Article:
Throughout life, it seems that events happen in clusters. A dental office is no different. We may go three weeks without seeing one root canal patient and then see three in one day. The same goes for implants, dentures, veneers, TMD, broken crowns…you name it and it probably comes in spurts.
Last week, we saw a disheartening group of toothaches. In walked a half dozen great patients who were diagnosed for small fillings at various times in the past. Back then, none of these small cavities hurt and it was easy to let life supersede a visit to the dental office. Understandable. It happens all the time. If my tooth isn’t hurting, I can probably put it off until my next cleaning visit, right?
Unfortunately, for these patients, all of those small cavities had grown to the point that they now were causing severe pain and required immediate treatment. Of those six, not one was treatable with a filling. Half of them were so badly decayed that they had to be removed. The other half required treatment that cost the patients and their insurance five to ten times as much as that simple filling would have. As an added bonus, these patients dealt with the pain of a toothache and got to miss extra days of work and/or school. Not a fun experience for anyone.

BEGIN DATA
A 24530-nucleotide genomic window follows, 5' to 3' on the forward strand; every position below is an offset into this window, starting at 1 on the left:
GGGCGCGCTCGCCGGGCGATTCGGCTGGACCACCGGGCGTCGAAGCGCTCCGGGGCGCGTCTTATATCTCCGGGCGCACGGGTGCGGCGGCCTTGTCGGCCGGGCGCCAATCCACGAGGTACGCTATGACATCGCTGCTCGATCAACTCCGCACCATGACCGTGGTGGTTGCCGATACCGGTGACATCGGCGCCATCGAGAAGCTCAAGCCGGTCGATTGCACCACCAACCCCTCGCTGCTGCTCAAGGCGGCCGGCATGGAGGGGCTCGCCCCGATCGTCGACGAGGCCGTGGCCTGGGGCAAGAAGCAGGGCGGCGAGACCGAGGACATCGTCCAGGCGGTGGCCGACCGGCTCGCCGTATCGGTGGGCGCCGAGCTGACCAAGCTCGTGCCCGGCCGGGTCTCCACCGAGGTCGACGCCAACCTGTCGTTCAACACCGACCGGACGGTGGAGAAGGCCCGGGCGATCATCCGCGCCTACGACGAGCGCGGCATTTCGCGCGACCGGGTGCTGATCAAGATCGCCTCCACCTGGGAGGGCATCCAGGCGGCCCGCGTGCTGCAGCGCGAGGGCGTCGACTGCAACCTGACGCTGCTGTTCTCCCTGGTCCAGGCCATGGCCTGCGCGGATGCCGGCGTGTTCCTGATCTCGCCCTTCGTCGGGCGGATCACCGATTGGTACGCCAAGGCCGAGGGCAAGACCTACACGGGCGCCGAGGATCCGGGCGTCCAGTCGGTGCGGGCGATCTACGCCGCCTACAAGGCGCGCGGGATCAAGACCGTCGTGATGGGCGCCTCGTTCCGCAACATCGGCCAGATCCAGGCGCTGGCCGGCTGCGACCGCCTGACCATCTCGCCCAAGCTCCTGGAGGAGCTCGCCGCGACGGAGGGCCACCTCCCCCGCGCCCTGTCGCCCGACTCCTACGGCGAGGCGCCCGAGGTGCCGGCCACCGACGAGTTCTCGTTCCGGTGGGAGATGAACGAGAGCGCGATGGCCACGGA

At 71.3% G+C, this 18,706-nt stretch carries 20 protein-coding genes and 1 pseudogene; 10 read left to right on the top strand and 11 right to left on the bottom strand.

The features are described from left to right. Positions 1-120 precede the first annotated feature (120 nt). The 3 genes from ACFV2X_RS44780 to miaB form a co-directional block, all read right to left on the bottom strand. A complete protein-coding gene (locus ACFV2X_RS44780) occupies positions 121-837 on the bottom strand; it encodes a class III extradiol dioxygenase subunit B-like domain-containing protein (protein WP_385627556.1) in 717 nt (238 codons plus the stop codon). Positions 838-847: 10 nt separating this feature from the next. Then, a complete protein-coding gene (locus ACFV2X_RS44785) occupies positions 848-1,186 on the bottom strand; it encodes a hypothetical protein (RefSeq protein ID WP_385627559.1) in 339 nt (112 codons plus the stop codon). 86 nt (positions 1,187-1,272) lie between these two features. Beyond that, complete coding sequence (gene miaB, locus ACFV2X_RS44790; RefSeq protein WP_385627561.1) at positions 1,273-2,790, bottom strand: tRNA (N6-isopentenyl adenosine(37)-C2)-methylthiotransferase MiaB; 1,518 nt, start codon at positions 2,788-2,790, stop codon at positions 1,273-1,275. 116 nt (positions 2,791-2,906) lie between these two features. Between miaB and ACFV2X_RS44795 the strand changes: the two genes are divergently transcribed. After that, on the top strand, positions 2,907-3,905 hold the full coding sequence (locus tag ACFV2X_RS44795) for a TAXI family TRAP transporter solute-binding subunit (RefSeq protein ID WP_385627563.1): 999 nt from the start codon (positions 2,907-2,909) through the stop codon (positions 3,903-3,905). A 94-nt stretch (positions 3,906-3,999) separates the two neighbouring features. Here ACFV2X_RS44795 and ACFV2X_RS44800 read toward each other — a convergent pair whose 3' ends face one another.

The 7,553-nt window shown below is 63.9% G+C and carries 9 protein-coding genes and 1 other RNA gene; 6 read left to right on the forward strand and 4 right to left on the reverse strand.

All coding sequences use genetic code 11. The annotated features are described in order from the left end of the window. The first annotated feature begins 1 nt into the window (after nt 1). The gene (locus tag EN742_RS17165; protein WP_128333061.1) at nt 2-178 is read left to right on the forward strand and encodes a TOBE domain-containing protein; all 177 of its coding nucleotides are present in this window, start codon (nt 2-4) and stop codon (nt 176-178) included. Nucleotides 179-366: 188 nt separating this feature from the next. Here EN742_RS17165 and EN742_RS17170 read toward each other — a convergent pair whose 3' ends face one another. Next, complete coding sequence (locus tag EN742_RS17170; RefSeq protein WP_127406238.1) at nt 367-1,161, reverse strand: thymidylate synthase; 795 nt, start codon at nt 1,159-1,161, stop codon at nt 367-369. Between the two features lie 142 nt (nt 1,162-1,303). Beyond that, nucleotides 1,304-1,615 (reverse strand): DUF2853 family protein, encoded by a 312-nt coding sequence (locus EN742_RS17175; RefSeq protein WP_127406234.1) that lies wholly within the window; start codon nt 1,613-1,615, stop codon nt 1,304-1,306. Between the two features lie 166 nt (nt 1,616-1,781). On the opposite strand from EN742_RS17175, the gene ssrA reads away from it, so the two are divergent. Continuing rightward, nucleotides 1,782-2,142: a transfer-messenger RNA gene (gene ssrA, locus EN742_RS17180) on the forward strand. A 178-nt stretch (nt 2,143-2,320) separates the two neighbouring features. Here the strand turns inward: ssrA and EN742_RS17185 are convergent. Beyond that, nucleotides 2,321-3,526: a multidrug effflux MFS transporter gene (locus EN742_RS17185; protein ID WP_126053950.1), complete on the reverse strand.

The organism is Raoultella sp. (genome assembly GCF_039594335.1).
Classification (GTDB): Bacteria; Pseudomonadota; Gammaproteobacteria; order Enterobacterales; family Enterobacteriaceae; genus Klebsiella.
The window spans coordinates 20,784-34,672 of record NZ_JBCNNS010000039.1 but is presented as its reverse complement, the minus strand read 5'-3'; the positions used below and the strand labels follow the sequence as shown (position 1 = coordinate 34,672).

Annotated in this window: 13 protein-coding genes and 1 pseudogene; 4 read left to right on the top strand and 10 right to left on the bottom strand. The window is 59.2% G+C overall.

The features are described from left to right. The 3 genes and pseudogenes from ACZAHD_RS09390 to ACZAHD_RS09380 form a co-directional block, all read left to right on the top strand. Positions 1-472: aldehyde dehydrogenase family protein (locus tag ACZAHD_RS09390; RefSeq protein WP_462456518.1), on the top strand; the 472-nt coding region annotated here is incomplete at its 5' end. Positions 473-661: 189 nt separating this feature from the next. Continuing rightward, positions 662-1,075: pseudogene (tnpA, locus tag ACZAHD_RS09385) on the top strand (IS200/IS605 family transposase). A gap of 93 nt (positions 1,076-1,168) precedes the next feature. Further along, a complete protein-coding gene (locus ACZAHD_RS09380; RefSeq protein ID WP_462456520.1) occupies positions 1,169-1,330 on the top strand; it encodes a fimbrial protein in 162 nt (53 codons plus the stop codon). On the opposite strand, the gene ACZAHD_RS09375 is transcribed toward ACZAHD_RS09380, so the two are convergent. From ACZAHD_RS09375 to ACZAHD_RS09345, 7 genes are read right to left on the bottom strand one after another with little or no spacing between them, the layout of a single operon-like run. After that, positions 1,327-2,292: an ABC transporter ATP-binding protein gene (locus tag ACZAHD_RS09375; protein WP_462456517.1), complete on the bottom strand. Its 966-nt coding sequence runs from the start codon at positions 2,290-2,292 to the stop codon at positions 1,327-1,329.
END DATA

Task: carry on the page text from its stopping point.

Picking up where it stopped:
The point here is not to scold. Going to the dentist is rarely a priority for anyone. Dental treatment is very easy to put off, especially in the early stages, when things do not hurt. Or on a sunny Spring day when the golf course is calling. Small cavities, early stage gum disease, and old corroded fillings are rarely painful. The problem comes when they do start to hurt because this means that the nerve of the tooth is involved and treatment begins to be much more complicated. L
ast week, we filled a cluster of teeth with small cavities. We replaced a bunch of old, rotten fillings and helped to keep all of those teeth healthy for years to come. I can think of a dozen patients we saw last week who have stopped their gum disease. Good things also come in groups.
When we diagnose a problem, especially one that doesn’t yet hurt, the same question comes up time after time. “Well, doc, how long do you think I can wait before I get this treatment done?”
After my first couple hundred times of fielding this question, I finally came up with an appropriate answer. Trying to explain the disease process and the importance of preventative treatment never really seemed to work. AllI say now, is the truth.
“You can fix this tooth whenever it fits your schedule. Please just make sure to give us a call the day before your tooth breaks or hurts so we can try to work you in.”
Until next week, keep smiling.
-Please send comments to Drs. Parrish at www.ParrishDental.com.